Thursday, October 16, 2014


Once back in the good ol' USA, we held up in Bangor for a couple of days for a re-supply. We didn't spend much time doing touristy stuff except for a short leaf peeping excursion. We are told that here in Maine the fall colors are at their peak.  We did see some really good fall foliage, but if we were a week later I think the would have been better.  Beautiful just the same.

As we weren't hiking, it was hard to find good photo opportunities from the road with all the wires and power poles.

From Maine we headed south making a stop in Hampton Beach, New Hampshire.  New Hampshire doesn't have much of a coastline, just 18 miles long, so beachfront camping is scarce.  But for a price you can stay on the beach at Hampton Beach State Park.  Our main reason for stopping in New Hampshire was to pay a visit to friends Toby and Laura who after retiring in California made the move to Manchester.  They tell us they love it, and Laura can't wait for winter and the cold.  I guess you can understand it knowing that they lived in Victorville, CA for years. They have a beautiful condo right on the Merrimack River which runs through the center of the city.

Both Toby and Laura like to keep up on the latest in computers and phone gadgetry. When Toby found out that I was still using a flip phone and not texting, he took pity on me and gave me his old 3rd generation iPhone, in an attempt to bring me into the 21st century.  But, shhhh, don't tell the kids.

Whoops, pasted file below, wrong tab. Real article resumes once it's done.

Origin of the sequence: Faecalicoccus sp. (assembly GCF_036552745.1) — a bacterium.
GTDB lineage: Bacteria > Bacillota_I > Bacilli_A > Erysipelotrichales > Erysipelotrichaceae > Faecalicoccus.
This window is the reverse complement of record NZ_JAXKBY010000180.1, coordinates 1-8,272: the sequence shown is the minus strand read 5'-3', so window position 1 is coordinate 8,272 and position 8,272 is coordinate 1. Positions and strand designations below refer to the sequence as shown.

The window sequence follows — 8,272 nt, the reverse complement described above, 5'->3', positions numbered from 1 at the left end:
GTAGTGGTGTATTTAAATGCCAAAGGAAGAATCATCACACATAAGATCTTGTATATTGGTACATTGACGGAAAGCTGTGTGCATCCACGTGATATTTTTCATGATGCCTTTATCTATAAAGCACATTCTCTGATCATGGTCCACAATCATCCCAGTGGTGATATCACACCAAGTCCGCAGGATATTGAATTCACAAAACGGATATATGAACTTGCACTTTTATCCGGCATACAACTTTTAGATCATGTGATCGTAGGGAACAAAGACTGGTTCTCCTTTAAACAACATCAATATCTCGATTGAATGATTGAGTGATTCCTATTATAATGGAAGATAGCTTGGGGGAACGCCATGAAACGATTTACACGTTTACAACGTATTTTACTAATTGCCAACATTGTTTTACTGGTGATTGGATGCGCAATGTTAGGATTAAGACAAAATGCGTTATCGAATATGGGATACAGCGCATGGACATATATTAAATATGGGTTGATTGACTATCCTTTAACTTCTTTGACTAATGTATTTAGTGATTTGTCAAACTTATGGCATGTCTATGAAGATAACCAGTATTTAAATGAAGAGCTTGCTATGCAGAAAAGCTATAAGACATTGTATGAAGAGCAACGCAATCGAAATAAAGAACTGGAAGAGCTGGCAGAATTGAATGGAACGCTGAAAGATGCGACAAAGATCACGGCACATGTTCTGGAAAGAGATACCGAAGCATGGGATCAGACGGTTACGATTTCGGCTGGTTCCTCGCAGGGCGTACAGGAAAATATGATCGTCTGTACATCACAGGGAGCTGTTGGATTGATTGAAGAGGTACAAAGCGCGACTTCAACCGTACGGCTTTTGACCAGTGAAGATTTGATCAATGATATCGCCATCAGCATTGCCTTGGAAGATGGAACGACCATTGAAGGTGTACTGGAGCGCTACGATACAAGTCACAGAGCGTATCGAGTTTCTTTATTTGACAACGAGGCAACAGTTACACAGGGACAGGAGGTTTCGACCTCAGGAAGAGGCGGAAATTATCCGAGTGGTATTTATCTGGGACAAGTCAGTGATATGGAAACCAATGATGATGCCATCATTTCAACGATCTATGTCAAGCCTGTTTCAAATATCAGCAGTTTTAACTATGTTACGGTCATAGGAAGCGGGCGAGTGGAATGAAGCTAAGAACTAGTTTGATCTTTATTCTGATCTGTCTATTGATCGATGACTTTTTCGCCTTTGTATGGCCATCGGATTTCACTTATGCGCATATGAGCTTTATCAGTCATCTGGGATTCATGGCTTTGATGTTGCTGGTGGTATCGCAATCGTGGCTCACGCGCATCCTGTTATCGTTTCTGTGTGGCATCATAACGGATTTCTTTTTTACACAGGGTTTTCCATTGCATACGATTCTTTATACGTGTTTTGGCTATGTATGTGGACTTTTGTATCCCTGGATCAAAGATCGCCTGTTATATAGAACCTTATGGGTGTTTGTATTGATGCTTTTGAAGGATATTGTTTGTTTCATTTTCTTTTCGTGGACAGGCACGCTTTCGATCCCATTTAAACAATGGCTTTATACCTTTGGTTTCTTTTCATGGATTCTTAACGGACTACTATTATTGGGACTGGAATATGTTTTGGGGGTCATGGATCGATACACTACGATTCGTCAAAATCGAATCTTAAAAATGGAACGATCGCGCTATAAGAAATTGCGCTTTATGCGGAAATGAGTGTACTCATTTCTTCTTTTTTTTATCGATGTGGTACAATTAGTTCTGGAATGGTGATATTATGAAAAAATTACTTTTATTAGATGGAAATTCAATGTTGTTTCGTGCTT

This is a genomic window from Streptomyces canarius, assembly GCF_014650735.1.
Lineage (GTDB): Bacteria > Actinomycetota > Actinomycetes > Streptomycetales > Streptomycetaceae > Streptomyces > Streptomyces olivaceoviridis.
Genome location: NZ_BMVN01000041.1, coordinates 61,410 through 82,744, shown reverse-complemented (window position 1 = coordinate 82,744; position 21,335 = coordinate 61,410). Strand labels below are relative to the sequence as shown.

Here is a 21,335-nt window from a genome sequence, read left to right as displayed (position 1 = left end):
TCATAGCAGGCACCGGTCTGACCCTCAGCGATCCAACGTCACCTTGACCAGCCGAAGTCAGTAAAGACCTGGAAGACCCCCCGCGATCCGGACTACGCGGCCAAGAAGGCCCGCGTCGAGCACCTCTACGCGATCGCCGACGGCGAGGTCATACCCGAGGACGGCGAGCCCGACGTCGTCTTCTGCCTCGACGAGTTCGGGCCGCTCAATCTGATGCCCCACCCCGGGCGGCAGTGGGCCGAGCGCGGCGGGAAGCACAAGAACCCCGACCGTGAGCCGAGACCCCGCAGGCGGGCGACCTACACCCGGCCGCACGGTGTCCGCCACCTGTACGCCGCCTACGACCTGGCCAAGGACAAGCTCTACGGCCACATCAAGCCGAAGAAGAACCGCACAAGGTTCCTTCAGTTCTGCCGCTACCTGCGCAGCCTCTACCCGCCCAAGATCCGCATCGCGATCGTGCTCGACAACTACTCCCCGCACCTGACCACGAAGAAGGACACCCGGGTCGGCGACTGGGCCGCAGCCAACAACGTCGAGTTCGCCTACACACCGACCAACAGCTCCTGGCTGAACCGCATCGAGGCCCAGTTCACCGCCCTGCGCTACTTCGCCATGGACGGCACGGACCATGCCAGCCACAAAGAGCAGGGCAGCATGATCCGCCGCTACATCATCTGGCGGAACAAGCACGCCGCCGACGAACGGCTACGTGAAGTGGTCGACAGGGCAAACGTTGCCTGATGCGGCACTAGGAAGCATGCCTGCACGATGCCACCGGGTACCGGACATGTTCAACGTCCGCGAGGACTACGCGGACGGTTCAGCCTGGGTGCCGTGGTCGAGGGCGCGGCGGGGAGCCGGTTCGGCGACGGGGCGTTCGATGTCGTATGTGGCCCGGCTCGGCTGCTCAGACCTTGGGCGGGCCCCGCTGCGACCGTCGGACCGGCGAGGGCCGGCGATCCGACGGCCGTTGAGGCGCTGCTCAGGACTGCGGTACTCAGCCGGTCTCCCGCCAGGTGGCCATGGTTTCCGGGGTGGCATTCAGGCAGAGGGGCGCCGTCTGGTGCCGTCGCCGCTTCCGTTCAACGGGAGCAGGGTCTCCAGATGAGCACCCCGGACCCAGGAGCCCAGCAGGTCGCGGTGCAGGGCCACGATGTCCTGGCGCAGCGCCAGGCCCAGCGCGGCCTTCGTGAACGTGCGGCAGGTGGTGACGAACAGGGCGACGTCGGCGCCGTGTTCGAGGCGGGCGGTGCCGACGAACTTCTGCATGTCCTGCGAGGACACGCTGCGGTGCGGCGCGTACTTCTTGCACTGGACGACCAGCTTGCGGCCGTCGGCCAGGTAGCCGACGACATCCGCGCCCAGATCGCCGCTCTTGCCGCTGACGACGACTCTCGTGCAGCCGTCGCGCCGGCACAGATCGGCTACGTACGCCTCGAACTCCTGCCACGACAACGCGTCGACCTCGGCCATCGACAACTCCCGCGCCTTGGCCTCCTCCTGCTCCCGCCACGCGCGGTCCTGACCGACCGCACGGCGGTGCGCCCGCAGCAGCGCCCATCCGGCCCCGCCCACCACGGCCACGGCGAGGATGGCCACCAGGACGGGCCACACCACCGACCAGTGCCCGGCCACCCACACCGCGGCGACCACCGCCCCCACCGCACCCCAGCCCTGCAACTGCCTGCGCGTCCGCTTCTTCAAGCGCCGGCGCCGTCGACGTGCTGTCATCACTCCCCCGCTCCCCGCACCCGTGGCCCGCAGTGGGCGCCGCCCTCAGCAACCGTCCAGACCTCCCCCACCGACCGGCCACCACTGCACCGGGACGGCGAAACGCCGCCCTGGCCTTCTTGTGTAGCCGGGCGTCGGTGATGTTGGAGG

Toby and Laura took us on the short drive to Concord (everywhere is a short drive in N.H.) the state capitol.  After lunch we took a stroll through the capitol building, which by the way is the oldest state capitol building in the U.S.  Upon entering the building you first notice that you don't pass through any metal detectors and no one checks your I.D.

In New Hampshire you must buy your liquor from the State Liquor Store, so the state gets the best locations.  While you're there you may as well buy a lottery ticket.  This sign is no joke, by the way, as we saw one on the interstate between Manchester and Concord.

Upon leaving New Hampshire, it was time to head home.  We put some miles on the first day, driving to Central Pennsylvania and finding a beautiful camp in Bald Eagle State Park.  We didn't seen any eagles as they only show up during certain times of the year.


We continued our hurried pace across Ohio, Indiana, Illinois before stopping in Iowa for a visit to the Amana Colonies.  Yes they do make Amana appliances there, but the attraction is the several communities that were settled by German immigrants.  Calling themselves the Ebenezer Society or the Community of True Inspiration,  they first settled in New York state near Buffalo in what is now the Town of West Seneca. However, in order to live out their beliefs in more isolated surroundings they moved west to the rich soil of east-central Iowa (near present-day Iowa City) in 1855. They lived a communal life until the mid 1930s. Today much of the communities income is a result of the tourist which flock to the area.

This is a typical house in the Amana Colonies, built with the native sandstone.

Next we crossed into Nebraska making a stop at one of our favorite campsites at Walnut Creek Park in Papillion, just outside of Omaha.  We spent 4 nights at Walnut Creek, allowing me to get some much needed bike riding in.  We then made the final push home, with 2 overnights in Colorado and our final overnight in Mesquite Nevada.

So we made it.  No problems, the truck ran great and the 5th wheel behaved itself.  We drove a total of 13,208 miles, used 941 gallons of diesel and averaged 14 MPG.  We did all of this and still managed to stay within our budget.  Now that's a surprise.  The only downside, if there was one, was that the rain seemed to find us, but that happens just about every time we travel.

The next big adventure will be my 500 mile trek across Northern Spain in the Spring.  Be sure to follow along on my other blog,